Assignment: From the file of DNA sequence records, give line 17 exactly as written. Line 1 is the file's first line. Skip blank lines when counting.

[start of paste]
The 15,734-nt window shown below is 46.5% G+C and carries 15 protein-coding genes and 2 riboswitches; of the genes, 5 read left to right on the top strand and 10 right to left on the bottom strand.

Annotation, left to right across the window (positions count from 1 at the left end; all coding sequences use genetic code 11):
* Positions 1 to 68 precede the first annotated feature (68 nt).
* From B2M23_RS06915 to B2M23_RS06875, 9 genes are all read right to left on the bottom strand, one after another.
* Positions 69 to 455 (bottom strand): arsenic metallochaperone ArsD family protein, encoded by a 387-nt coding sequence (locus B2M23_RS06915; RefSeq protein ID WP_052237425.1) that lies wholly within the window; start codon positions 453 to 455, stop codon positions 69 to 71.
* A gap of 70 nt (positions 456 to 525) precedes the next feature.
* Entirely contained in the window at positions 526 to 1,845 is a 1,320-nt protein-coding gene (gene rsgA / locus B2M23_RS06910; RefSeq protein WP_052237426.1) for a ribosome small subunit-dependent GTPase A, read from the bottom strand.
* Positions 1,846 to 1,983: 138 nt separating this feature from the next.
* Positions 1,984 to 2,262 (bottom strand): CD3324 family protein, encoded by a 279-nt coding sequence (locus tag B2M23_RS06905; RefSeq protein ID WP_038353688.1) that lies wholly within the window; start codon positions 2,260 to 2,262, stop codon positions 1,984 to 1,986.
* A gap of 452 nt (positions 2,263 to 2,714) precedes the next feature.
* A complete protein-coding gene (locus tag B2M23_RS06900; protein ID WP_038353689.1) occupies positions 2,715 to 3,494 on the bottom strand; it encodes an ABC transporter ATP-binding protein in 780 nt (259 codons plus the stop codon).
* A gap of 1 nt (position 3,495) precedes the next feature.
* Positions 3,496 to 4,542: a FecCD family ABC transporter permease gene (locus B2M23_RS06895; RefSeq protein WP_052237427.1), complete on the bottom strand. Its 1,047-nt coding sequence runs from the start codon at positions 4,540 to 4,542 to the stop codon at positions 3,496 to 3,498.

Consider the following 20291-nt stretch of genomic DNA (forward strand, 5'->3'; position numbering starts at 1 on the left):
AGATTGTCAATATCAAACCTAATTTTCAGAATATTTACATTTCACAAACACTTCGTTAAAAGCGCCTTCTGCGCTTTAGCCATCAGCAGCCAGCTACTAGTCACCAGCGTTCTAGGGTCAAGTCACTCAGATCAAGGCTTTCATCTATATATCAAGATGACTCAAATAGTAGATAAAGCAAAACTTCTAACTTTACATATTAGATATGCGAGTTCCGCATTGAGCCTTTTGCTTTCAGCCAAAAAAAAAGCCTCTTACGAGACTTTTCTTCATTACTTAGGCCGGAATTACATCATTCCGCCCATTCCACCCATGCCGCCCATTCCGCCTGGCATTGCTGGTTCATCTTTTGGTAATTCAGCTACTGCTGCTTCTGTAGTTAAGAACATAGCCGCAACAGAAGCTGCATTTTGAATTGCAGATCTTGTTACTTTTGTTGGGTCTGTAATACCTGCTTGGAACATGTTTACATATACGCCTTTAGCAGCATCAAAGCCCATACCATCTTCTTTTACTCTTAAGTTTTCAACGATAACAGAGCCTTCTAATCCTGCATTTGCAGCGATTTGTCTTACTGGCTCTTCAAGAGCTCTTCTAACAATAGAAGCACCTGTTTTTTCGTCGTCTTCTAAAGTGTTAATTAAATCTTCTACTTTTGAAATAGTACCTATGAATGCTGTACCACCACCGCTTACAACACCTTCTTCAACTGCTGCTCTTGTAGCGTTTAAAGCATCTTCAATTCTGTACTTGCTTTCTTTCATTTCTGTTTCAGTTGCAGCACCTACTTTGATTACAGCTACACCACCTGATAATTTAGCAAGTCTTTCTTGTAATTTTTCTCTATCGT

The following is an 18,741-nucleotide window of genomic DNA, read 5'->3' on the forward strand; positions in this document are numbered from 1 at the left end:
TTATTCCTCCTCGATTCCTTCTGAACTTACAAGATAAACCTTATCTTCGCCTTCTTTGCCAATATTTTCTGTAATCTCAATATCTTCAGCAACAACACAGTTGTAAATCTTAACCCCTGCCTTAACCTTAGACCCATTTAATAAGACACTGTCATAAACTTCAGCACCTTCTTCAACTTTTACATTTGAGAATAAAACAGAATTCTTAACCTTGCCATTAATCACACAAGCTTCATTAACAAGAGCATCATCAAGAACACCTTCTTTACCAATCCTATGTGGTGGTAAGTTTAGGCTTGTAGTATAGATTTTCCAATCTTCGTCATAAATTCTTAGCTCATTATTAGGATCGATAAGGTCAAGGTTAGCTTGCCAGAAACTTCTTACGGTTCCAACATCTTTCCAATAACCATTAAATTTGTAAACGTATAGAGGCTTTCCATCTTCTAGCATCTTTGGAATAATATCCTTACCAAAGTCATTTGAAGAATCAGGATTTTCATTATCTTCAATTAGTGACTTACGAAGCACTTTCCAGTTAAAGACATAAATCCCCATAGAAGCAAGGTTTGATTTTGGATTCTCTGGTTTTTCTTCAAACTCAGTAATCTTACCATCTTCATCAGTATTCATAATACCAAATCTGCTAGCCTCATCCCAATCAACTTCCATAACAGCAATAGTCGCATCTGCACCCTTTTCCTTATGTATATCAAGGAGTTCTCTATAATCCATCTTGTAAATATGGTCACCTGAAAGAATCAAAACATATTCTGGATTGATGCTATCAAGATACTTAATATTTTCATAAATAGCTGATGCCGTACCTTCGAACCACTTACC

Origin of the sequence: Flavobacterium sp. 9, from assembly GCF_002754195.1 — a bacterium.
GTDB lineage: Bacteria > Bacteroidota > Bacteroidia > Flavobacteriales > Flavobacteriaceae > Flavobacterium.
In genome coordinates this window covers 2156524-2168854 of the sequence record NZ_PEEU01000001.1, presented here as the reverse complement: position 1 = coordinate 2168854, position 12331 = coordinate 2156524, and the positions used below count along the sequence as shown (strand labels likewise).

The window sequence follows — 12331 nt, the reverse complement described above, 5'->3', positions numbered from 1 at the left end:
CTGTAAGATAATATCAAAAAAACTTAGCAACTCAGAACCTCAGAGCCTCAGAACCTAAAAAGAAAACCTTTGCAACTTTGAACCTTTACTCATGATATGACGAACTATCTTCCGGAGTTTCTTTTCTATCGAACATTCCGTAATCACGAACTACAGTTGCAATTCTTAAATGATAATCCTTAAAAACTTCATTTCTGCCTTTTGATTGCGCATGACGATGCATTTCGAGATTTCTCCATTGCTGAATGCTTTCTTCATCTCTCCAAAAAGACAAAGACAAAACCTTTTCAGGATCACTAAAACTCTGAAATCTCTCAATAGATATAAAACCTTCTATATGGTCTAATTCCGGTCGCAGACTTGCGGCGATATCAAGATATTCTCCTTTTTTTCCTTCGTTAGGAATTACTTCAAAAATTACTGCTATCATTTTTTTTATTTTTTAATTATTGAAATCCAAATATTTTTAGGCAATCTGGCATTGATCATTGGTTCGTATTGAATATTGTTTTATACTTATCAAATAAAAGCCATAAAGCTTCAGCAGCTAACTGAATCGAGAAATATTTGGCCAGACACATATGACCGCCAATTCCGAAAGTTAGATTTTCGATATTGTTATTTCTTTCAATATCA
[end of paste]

TTATTCCTCCTCGATTCCTTCTGAACTTACAAGATAAACCTTATCTTCGCCTTCTTTGCCAATATTTTCTGTAATCTCAATATCTTCAGCAACAACACAGTTGTAAATCTTAACCCCTGCCTTAACCTTAGACCCATTTAATAAGACACTGTCATAAACTTCAGCACCTTCTTCAACTTTTACATTTGAGAATAAAACAGAATTCTTAACCTTGCCATTAATCACACAAGCTTCATTAACAAGAGCATCATCAAGAACACCTTCTTTACCAATCCTATGTGGTGGTAAGTTTAGGCTTGTAGTATAGATTTTCCAATCTTCGTCATAAATTCTTAGCTCATTATTAGGATCGATAAGGTCAAGGTTAGCTTGCCAGAAACTTCTTACGGTTCCAACATCTTTCCAATAACCATTAAATTTGTAAACGTATAGAGGCTTTCCATCTTCTAGCATCTTTGGAATAATATCCTTACCAAAGTCATTTGAAGAATCAGGATTTTCATTATCTTCAATTAGTGACTTACGAAGCACTTTCCAGTTAAAGACATAAATCCCCATAGAAGCAAGGTTTGATTTTGGATTCTCTGGTTTTTCTTCAAACTCAGTAATCTTACCATCTTCATCAGTATTCATAATACCAAATCTGCTAGCCTCATCCCAATCAACTTCCATAACAGCAATAGTCGCATCTGCACCCTTTTCCTTATGTATATCAAGGAGTTCTCTATAATCCATCTTGTAAATATGGTCACCTGAAAGAATCAAAACATATTCTGGATTGATGCTATCAAGATACTTAATATTTTCATAAATAGCTGATGCCGTACCTTCGAACCACTTACC